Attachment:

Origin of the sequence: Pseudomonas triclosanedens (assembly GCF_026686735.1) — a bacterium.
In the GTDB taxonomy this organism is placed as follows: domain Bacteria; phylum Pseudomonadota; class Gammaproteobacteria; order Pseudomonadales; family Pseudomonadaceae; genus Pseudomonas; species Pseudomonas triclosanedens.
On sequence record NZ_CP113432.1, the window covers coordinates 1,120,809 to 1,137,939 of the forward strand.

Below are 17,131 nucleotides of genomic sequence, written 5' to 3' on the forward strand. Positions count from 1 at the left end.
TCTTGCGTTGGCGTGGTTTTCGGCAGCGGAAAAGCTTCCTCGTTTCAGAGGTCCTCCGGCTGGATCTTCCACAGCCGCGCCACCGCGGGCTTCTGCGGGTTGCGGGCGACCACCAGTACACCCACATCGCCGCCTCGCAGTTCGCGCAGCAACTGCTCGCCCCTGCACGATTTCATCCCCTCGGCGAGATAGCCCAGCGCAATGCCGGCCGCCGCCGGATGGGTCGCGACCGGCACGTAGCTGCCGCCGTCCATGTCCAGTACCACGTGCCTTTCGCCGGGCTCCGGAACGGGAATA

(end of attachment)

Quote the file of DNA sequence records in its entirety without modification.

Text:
Origin of the sequence: Pseudomonas triclosanedens (assembly GCF_026686735.1) — a bacterium.
In the GTDB taxonomy this organism is placed as follows: domain Bacteria; phylum Pseudomonadota; class Gammaproteobacteria; order Pseudomonadales; family Pseudomonadaceae; genus Pseudomonas; species Pseudomonas triclosanedens.
On sequence record NZ_CP113432.1, the window covers coordinates 1,120,809 to 1,137,939 of the forward strand.

Below are 17,131 nucleotides of genomic sequence, written 5' to 3' on the forward strand. Positions count from 1 at the left end.
TCTTGCGTTGGCGTGGTTTTCGGCAGCGGAAAAGCTTCCTCGTTTCAGAGGTCCTCCGGCTGGATCTTCCACAGCCGCGCCACCGCGGGCTTCTGCGGGTTGCGGGCGACCACCAGTACACCCACATCGCCGCCTCGCAGTTCGCGCAGCAACTGCTCGCCCCTGCACGATTTCATCCCCTCGGCGAGATAGCCCAGCGCAATGCCGGCCGCCGCCGGATGGGTCGCGACCGGCACGTAGCTGCCGCCGTCCATGTCCAGTACCACGTGCCTTTCGCCGGGCTCCGGAACGGGAATA